Kigali, 3 April, 2017
President Kagame has said that the importance and impact of science on the world is not appreciated by only scientists, but also those who are not scientists.
President Kagame made this statement today, while delivering a Keynote Address at the launch of the African Institute of Mathematical Sciences (AIMS), an ecosystem of pan-African transformation that will leverage scientific innovation, learning and research to apply solutions to the continent’s challenges.
“Those of us who are not scientists know the importance of science first hand. We are on the right path, and you can count on Rwanda as a committed partner. We all recognise that AIMS’ education model is an important tool for development and progress on our continent. The African Union has endorsed AIMS. We must fully support these institutions so that they are sustainable and productive.”
President Kagame attributed today’s launch of AIMS and other scientific centres of excellence in Rwanda to collaboration and partnership.
“We always move forward faster and achieve better results when we work together. The centre will also build capability in the information technology of the future. This will be a world-class centre of scientific research, and a leader in solving critical problems of development. Rwanda will work with AIMS to establish Quantum Leap Africa, the first research centre in quantum sciences in Africa. We must be positioned to obtain maximum benefit, from this new area of science. A new and important area of quantum information science and is bound to drive the next global cycle of innovation. The digital revolution is transforming our world and creating multiple prospects for economic growth and societal progress.”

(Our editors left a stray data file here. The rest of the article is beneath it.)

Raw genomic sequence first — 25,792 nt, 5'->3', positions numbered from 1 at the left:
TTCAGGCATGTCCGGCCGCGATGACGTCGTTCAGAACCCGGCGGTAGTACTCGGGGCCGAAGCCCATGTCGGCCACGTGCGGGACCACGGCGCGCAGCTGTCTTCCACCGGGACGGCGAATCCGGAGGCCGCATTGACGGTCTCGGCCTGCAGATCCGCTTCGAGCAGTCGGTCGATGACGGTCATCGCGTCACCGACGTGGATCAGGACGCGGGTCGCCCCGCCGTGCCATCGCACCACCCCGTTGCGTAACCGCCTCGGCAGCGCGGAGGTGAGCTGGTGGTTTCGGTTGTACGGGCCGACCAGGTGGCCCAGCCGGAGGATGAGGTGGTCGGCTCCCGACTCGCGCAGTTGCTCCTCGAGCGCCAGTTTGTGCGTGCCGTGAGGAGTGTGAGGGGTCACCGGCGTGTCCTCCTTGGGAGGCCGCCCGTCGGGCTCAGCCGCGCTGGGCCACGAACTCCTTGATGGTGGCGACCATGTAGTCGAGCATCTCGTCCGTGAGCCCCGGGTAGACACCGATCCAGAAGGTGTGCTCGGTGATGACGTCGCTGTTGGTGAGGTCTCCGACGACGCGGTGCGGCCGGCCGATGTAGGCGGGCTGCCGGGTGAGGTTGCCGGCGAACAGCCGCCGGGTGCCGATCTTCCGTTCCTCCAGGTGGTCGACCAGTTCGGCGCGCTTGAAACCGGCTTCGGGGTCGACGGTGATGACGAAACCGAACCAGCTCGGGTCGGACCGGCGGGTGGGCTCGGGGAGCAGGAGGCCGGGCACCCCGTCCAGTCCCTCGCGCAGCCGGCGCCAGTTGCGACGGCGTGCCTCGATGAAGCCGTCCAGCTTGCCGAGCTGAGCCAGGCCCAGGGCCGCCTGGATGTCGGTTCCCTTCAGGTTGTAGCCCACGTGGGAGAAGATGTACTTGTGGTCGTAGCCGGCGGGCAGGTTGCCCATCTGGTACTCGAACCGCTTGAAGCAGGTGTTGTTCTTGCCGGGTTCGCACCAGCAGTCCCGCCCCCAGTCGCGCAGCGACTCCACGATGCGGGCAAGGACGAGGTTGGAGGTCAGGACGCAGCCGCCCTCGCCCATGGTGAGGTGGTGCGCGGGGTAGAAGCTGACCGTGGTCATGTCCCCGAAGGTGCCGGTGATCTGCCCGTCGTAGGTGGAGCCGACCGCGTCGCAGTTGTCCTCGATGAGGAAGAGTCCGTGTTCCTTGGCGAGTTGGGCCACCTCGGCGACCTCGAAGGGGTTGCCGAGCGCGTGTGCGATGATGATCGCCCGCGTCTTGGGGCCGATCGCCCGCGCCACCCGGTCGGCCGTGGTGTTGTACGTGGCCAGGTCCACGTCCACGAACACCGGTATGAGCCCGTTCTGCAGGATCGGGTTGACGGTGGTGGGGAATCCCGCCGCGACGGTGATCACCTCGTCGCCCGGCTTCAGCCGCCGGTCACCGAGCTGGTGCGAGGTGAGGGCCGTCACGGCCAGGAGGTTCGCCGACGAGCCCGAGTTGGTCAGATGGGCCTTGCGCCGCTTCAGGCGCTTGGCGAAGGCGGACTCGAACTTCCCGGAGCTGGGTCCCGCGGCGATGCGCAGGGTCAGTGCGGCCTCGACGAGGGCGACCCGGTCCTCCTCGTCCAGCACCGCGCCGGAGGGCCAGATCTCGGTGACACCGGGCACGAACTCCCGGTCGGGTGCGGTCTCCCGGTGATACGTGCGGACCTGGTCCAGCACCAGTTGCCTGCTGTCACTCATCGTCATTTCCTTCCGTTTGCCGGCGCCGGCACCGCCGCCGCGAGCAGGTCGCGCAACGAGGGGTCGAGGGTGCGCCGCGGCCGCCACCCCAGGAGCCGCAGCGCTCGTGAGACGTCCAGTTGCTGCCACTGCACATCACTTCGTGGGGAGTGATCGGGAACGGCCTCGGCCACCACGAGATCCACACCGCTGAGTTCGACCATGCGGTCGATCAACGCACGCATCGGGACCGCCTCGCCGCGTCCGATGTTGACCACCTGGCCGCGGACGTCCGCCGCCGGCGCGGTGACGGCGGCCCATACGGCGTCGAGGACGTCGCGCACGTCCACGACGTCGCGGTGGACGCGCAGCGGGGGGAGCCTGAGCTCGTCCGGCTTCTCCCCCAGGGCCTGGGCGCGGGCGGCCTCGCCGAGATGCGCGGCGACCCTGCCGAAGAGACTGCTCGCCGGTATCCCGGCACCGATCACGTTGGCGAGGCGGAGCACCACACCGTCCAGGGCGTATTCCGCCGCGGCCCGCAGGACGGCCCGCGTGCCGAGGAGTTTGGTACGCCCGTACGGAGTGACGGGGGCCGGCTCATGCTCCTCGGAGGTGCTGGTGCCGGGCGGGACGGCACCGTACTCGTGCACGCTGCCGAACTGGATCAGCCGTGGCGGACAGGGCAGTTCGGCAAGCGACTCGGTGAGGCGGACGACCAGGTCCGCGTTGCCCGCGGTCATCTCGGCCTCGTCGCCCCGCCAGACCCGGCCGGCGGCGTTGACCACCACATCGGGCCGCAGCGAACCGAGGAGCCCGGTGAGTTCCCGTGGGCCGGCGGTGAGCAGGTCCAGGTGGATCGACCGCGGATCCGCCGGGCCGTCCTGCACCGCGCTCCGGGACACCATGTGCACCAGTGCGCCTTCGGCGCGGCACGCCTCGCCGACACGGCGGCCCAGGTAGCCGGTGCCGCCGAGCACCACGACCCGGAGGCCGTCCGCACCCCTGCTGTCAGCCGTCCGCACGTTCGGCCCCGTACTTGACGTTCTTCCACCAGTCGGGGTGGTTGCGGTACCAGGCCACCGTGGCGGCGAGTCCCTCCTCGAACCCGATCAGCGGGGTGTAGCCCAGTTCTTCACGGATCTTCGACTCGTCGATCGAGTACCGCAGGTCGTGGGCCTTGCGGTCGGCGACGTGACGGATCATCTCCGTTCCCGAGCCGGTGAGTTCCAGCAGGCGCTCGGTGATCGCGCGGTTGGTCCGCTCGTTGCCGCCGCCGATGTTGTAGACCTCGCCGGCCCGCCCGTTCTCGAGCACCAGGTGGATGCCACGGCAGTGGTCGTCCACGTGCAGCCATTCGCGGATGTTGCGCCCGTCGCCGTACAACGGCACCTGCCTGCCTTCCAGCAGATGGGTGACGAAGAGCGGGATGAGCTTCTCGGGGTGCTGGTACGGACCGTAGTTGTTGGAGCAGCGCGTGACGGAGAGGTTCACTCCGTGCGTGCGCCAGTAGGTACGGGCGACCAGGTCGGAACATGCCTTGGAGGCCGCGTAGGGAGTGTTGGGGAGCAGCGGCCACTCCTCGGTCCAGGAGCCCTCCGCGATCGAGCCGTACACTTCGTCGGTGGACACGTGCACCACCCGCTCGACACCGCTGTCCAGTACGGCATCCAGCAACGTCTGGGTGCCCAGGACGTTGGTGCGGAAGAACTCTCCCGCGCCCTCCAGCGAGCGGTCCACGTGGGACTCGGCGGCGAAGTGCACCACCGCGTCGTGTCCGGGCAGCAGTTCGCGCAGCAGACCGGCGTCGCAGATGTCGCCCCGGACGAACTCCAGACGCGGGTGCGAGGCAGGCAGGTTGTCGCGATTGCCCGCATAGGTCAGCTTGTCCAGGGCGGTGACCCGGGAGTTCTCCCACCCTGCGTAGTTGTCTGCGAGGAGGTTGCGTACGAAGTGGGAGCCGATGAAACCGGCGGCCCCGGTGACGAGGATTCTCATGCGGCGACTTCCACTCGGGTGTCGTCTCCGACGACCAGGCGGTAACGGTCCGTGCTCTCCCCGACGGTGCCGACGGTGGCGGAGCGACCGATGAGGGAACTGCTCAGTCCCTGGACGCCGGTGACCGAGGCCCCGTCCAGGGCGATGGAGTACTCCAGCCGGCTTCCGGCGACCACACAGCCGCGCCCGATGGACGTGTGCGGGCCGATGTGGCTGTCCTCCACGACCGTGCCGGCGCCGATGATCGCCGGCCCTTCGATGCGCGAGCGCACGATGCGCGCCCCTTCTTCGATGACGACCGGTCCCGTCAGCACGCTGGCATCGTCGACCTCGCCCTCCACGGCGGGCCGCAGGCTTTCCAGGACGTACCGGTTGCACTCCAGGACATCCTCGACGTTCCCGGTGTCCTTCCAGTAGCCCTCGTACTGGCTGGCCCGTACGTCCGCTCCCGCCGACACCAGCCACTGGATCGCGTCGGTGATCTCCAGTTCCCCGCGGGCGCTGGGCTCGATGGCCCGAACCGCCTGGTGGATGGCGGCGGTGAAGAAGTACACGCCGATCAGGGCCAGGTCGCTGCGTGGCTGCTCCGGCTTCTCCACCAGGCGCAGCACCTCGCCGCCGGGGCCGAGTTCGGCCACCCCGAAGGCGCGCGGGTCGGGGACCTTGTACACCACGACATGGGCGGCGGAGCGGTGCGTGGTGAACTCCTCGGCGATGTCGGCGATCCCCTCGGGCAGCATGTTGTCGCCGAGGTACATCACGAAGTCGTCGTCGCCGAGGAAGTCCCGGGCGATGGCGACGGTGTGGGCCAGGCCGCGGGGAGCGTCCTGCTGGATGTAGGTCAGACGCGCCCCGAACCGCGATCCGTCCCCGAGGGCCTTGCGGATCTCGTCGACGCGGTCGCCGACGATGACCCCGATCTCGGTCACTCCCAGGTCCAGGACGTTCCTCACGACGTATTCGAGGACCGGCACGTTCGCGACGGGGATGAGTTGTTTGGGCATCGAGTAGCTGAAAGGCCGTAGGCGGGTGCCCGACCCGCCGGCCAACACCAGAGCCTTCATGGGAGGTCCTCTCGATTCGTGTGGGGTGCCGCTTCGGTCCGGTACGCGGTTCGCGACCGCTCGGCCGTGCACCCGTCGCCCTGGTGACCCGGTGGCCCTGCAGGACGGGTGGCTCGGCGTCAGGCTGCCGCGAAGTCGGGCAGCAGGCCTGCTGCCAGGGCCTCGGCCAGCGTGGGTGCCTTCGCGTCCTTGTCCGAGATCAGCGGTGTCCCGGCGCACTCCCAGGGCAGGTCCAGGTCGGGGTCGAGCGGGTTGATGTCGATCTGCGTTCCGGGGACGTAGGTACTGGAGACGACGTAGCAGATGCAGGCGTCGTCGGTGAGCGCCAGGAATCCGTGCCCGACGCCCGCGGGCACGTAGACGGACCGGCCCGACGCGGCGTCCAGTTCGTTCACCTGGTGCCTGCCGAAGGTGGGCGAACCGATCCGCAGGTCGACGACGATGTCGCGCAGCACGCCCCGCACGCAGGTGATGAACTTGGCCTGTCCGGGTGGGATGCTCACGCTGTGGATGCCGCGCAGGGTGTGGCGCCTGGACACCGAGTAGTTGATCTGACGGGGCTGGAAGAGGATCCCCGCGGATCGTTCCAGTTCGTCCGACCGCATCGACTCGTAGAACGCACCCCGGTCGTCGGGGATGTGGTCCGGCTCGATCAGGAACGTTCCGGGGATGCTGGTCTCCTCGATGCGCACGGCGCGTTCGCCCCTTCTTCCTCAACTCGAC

President Kagame said Rwanda was honoured to host the AIMS headquarters in Kigali, the latest addition, to a system of science and technology-related institutions, based here in Rwanda.
Thierry Zomahoun, President and CEO of AIMS said:
“We are thrilled to have partnered with the government of Rwanda to continue to nurture Africa’s most talented scientific minds in mathematical sciences, creating opportunities to allow them to contribute to the continent by tangibly developing solutions to Africa’s problems, and fostering collaboration that will reverse the brain drain of our thinkers, problem-solvers and innovators.”
The first AIMS centre of excellence was opened in Cape Town, South Africa, founded by Professor Neil Turok in 2003. The network prioritises international class education for Africa’s most valuable resource, its youth, for the development of Africa and to the benefit of society. The institute has since opened up six education centers of excellence across the continent with the latest in Rwanda’s capital, Kigali.
President Kagame later received a delegation of Stanford Graduate School of Business students, who have been conducting study trips to Rwanda since 2010. Their theme for this year’s visit is: “Building an inclusive Economy for the future of East Africa.”